Missing paragraphs B2

Read the article below on the policy of zero tolerance in a school in America. Five paragraphs have been removed. Choose from the paragraphs A-F the one which fits each gap (1-4). There is one extra paragraph which you do not need. There is an example at the beginning (0).

Zero tolerance takes its toll on pupils


When Nepata Godec received a call from Dry Creek Elementary School last month telling her that her son and his friends were being sent home from school, she prepared herself for the worst. 'I thought somebody was in the hospital,' said Mrs Godec. 0 - …D…

`So I thought, "Yes? Then what happened?"' she said. But that was it. We needed to come to school to pick up our son. I couldn't believe it.' That wasn't all. As the stunned parents later discovered, the principal, Darci Mickle, also questioned the boys on whether their families owned guns. 1 - …

Faced with the choice of obeying his parents or obeying the principal, he chose his parents. ‘I asked Connor about it, and he told me he lied to Mrs Mickle and answered "no". He was afraid that the family would get in trouble,' Mr Andrew said.

2 - … That day, the Dry Creek seven joined a growing number of students who have learned the hard way about 'zero tolerance'. A popular policy for schools which are worried about guns, drugs and alcohol, the no-second-chances policy has resulted in serious punishment, sometimes including arrest, for what was once seen as normal rough play.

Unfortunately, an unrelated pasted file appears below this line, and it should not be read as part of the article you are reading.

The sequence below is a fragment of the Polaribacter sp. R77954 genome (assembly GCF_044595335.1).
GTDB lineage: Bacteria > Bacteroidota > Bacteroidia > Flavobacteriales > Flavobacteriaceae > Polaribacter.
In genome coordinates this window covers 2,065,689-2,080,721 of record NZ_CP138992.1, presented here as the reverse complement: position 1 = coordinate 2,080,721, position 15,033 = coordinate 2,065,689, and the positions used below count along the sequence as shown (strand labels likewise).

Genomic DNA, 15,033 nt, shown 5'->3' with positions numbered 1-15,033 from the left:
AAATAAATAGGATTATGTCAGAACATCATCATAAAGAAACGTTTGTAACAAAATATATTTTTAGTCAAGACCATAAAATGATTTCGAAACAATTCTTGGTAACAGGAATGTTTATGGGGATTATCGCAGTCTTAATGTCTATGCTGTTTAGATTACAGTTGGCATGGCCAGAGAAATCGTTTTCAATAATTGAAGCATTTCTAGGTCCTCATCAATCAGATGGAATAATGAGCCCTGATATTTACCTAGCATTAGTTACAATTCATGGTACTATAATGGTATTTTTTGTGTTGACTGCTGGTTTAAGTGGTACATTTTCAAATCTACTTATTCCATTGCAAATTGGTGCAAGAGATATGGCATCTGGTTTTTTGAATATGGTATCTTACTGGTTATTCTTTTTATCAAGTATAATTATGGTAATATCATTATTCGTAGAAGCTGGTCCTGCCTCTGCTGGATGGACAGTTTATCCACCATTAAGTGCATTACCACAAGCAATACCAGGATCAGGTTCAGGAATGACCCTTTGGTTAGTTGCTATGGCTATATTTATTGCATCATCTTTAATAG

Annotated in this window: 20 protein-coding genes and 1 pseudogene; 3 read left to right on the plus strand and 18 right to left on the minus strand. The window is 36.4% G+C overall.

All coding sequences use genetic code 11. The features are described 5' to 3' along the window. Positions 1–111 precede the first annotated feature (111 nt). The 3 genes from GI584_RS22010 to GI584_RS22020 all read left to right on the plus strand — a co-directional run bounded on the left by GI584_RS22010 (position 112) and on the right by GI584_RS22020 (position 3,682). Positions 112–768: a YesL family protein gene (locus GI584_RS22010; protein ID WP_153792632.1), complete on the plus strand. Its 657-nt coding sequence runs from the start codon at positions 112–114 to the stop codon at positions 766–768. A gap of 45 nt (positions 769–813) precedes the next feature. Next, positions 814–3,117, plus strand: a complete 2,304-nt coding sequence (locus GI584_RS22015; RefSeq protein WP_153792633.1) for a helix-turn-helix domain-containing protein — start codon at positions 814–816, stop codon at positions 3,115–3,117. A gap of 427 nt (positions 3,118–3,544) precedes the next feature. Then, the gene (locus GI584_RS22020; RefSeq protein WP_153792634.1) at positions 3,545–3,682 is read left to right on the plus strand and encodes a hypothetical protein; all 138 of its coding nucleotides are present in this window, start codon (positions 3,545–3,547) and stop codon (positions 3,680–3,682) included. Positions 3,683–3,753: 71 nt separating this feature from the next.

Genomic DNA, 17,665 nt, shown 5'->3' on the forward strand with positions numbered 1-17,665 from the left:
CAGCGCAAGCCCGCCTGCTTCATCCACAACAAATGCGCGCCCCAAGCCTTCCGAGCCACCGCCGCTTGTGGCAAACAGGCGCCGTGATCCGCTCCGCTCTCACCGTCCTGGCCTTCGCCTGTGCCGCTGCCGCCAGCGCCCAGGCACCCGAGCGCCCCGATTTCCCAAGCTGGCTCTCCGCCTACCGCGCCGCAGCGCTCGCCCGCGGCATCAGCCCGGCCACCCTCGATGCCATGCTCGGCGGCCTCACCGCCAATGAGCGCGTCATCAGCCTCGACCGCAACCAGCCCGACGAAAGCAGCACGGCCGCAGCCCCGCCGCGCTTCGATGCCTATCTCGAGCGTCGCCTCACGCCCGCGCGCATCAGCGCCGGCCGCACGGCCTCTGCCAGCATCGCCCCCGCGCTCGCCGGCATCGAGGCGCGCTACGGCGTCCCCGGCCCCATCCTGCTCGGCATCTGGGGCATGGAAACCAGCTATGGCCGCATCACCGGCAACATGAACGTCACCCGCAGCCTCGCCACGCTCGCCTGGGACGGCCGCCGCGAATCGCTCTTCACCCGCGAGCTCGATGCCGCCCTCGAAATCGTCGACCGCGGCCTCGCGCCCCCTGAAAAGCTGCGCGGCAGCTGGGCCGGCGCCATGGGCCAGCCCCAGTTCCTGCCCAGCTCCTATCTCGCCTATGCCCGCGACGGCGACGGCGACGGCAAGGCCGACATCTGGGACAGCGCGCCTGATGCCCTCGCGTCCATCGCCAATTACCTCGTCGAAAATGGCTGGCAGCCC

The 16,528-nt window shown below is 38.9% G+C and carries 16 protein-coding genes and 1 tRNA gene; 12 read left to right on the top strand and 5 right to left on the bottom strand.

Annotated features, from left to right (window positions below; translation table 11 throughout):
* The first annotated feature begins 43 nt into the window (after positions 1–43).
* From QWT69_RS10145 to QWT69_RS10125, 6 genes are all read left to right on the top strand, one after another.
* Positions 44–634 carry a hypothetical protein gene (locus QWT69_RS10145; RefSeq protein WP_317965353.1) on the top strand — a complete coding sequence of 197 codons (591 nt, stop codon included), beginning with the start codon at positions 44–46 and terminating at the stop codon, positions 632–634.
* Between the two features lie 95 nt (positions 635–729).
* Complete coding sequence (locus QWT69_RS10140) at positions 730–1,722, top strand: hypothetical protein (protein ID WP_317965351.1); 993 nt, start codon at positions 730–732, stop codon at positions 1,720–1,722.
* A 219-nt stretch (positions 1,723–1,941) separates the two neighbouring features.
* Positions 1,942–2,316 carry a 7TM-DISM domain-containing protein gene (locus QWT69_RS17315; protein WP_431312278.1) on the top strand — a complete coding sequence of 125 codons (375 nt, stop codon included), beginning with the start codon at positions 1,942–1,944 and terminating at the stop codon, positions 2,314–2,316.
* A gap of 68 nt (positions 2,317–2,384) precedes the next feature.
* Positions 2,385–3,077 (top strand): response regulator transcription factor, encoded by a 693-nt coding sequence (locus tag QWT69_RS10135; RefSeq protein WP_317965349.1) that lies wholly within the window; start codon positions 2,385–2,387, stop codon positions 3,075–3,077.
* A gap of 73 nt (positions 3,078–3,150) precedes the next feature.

3 - … Many would question whether such an extreme reaction to a playground game is sensible. And critics also argue that the strict policies have made children feel guilty about generally acceptable behaviour. They also ask whether zero tolerance actually makes schools safer. 4 - …

Other examples of the crazy zero tolerance policy taken from newspapers include:

Sayreville, New Jersey: Four kindergarten students playing cops-and-robbers are given three-day suspensions.

Jonesboro, Arkansas: An 8-year-old boy is suspended for three days after pointing a piece of chicken at a teacher and saying, 'Pow, pow, pow.' Jonesboro was the site of a 1998 school shooting that left two dead.

Also in New Jersey: Two kids playing cops-and-robbers are charged with making terrorist threats. The incidents have become so widespread that they now appear on several Web sites.



Connor may have had some reason to feel this way. Dry Creek is only about 20 miles from Columbine High School, where a shooting in 1999 left 15 dead. It is a community with reason to be nervous. However, this was no isolated incident.


For 10-year-old Connor Andrew, whose father had worked as a licensed hunting guide, the question put him in an impossible position. He had been warned not to discuss his father's guns at school.


Even those in favour of gun-control aren't convinced by the policy. John Head, founder of SAFE/Colorado, said the Dry Creek incident sounded harmless enough to him. 'What I have a problem with is when children have guns and point them at each other,' he said.


But she was even more shocked when she discovered the real reason. It turned out that 10-year-old Aaron Godec and six of his class mates were being sent home from school for pointing their fingers like guns during a game of ‘army-and-aliens’ in the playground.


Even without the school policy, zero tolerance is the law in Colorado, where students who carry a gun or replica gun to school are expelled. Nowhere does the law mention fingers, but Mrs Mickle said, 'We can't predict what every student is going to do.'


At the Cherry Creek School District here, officials insist the Dry Creek incident was handled properly. 'Our handling of this incident is in line with district policy and common sense,' said district spokeswoman Tustin Amole.